An incentive programme must be easy to understand, and good communication using posters, newsletters etc will help facilitate this. A lack of good communication can cause complaints from participants, so anyone involved in the scheme will need to know what’s required, how they do it, and what the rewards are. But there are other considerations when actually setting up an incentive scheme:
• Brief personnel at the beginning, and document how the scheme will work so that misunderstandings can be avoided.
• Personnel will need regular updates on their progress, and this is where communication comes into its own in conveying every detail and avoiding misunderstandings.
• Invest some of the budget in communication materials.
• Create a buzz around the programme and launch the scheme with as much ceremony as budgets permit.
• Consider devising a theme for the scheme to make it fun.
• Communicate regularly using more than one medium – perhaps a special newsletter, regular email updates, communicating via the company’s intranet, monthly meetings etc.
• Ensure that part of the communication strategy highlights just what the incentive entails – whether that is a holiday, gift vouchers or an experience adventure. Also, convey what the incentive doesn’t include – for example, if it’s a holiday, then the recipient may need to factor in some spending money.
Planned to perfection
• Decide on measures for staff such as performance targets or quality of work. Measure performance via sales and revenue reports, output record sheets and customer service feedback forms.
• Run a pilot scheme and evaluate the results.
• Top achievers should be recognised, as this helps build the scheme’s momentum, and participants’ enthusiasm – and we all love a public pat on the back. Recognition for a job well done, and being rewarded above basic pay for an extra effort is what can make employees give their best.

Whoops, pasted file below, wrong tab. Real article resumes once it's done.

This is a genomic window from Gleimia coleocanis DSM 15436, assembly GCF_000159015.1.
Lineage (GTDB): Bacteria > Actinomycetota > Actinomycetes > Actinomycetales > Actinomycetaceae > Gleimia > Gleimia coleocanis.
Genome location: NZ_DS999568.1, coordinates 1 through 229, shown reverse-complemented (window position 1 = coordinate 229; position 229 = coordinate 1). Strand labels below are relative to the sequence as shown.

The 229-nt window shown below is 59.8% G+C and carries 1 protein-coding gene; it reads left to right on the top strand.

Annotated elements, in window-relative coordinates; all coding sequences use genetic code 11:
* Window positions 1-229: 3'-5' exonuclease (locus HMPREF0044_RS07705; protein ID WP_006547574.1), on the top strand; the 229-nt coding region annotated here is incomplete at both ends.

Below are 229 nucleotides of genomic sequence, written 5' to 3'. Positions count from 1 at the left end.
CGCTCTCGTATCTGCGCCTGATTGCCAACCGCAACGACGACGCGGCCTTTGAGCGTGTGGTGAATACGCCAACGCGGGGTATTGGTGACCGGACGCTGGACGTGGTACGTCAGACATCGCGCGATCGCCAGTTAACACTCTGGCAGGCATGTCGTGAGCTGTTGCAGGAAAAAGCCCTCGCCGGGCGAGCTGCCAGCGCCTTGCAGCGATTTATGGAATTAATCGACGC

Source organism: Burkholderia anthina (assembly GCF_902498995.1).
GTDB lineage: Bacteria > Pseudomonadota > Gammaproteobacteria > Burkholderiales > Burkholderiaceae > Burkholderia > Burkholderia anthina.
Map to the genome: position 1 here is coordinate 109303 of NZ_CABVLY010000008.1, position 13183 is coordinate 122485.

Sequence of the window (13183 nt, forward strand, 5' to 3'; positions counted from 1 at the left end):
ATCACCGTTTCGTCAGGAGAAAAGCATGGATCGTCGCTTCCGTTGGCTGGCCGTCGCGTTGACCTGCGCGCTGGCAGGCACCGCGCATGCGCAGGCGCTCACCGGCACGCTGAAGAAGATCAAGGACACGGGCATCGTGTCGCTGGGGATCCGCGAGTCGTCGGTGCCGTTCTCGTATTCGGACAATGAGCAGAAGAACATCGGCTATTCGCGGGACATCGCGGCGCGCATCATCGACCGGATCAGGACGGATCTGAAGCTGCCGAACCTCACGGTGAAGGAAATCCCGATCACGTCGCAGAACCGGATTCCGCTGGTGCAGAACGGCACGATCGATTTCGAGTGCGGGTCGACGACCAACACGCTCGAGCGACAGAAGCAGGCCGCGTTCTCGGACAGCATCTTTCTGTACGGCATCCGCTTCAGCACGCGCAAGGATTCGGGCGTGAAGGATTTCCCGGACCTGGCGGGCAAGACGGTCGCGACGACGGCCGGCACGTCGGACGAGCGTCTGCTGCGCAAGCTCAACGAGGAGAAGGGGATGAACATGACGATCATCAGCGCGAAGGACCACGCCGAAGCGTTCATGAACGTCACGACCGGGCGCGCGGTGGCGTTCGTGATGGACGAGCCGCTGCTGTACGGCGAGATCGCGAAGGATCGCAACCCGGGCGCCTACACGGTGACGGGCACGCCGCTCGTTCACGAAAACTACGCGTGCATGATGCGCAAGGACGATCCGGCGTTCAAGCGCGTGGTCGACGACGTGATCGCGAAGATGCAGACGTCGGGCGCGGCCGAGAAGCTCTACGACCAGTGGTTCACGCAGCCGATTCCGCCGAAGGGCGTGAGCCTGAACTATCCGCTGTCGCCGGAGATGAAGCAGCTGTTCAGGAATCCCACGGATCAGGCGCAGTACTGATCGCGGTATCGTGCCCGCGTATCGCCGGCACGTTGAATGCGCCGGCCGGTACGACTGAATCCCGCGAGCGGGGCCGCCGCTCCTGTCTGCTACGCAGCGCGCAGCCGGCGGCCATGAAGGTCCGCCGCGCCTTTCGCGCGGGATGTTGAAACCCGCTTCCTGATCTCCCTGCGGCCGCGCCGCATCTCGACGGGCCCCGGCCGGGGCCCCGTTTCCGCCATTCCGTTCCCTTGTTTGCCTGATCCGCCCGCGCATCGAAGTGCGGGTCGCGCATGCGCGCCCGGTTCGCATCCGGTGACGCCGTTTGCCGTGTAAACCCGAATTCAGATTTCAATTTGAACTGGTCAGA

• Try and have lots of winners, as this will in itself help motivation – people will feel that they have a better chance of being one of 25 winners than of winning just one prize.
• Make awards frequently and regularly in order to sustain the momentum. Present these awards with style and enthusiasm.
• Consider having a ‘most improved’ reward, as well as an ‘employee of the month’. Then, at the year end, put all the monthly winners together, and award an ‘employee of the year’ who will be given a major prize. This will also help to encourage sustained effort.
• Hold regular reviews, and obtain feedback. Document all comments, and if something isn’t working, change it.
• Be flexible, but don’t make false promises and start something that can’t be finished.
• Elect a project leader to coordinate activity and to answer queries.
• Finally, align your incentive scheme to your business plan in terms of possible improvements in customer service, increase in production etc.
Having set up the incentive programme, it’s important to check that the scheme is working, and this can be achieved by setting up a system that records objectives and goals. Regular meetings and dialogue with personnel will maintain an ongoing review of the incentive(s) offered, and will provide feedback on whether these incentives are valued by participants in the scheme.
Achieving motivation among the workforce is about understanding how employees think and feel, giving them belief in themselves, boosting their confidence and improving their work/life balance. A good incentive scheme can and does help employees achieve their best.